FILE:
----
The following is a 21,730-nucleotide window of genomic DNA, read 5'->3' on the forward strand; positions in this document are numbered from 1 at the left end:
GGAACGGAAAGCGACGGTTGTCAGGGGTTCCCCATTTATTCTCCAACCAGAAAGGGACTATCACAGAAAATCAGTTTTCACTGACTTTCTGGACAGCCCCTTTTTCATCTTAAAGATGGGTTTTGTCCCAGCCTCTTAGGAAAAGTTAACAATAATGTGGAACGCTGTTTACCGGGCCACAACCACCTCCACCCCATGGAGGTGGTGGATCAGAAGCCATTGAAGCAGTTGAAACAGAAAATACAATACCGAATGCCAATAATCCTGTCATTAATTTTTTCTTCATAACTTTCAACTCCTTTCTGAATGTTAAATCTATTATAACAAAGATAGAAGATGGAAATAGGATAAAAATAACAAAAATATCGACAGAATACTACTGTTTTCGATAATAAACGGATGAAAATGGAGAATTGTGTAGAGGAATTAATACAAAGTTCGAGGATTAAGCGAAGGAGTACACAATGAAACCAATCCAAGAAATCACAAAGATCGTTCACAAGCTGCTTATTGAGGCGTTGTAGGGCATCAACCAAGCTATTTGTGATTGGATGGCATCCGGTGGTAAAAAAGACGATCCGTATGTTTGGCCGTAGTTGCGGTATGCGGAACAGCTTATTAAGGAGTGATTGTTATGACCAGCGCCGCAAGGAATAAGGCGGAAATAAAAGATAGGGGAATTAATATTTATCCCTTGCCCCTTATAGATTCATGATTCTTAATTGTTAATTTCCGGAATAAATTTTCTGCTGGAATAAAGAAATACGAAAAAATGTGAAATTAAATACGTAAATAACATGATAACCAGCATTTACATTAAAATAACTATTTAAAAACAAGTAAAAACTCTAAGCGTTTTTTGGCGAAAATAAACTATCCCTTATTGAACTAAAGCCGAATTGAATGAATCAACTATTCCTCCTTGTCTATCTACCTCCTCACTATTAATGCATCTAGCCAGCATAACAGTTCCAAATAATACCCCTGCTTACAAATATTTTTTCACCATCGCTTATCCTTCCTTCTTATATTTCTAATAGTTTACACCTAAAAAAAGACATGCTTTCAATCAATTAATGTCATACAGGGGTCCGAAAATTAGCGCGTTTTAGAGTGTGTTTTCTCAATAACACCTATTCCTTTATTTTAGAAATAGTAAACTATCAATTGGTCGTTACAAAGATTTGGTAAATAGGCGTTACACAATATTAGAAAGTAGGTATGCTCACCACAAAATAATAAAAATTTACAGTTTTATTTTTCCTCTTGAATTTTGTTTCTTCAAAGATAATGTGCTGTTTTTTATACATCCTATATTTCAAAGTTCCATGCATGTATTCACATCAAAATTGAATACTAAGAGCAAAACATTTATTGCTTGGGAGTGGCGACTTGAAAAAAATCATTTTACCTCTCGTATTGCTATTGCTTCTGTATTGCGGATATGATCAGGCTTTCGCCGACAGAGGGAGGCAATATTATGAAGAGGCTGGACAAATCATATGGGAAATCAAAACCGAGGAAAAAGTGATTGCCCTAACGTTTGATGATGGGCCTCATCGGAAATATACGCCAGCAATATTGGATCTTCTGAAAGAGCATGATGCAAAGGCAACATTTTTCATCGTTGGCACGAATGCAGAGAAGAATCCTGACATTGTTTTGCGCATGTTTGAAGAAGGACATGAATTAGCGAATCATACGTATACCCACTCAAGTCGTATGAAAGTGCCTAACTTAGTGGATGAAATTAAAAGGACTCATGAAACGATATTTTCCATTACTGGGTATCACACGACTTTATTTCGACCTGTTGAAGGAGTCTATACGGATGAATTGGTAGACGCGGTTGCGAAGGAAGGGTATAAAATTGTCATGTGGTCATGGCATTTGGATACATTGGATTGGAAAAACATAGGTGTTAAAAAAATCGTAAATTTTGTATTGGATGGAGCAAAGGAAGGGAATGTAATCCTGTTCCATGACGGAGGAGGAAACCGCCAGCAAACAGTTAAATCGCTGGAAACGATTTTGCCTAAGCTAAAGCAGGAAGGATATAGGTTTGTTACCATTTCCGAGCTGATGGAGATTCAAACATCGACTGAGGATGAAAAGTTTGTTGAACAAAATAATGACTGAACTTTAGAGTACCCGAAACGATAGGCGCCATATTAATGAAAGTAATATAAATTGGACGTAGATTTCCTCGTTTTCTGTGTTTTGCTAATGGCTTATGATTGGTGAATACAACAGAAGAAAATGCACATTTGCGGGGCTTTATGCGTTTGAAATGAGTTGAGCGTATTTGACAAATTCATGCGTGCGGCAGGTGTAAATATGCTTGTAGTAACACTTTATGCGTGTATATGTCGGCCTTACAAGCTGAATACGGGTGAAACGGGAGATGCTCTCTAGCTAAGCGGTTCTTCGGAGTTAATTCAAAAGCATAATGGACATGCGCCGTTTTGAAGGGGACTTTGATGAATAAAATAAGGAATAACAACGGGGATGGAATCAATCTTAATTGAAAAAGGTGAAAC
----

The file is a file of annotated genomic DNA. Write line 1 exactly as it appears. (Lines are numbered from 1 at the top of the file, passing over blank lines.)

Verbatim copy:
The following is a 21,730-nucleotide window of genomic DNA, read 5'->3' on the forward strand; positions in this document are numbered from 1 at the left end: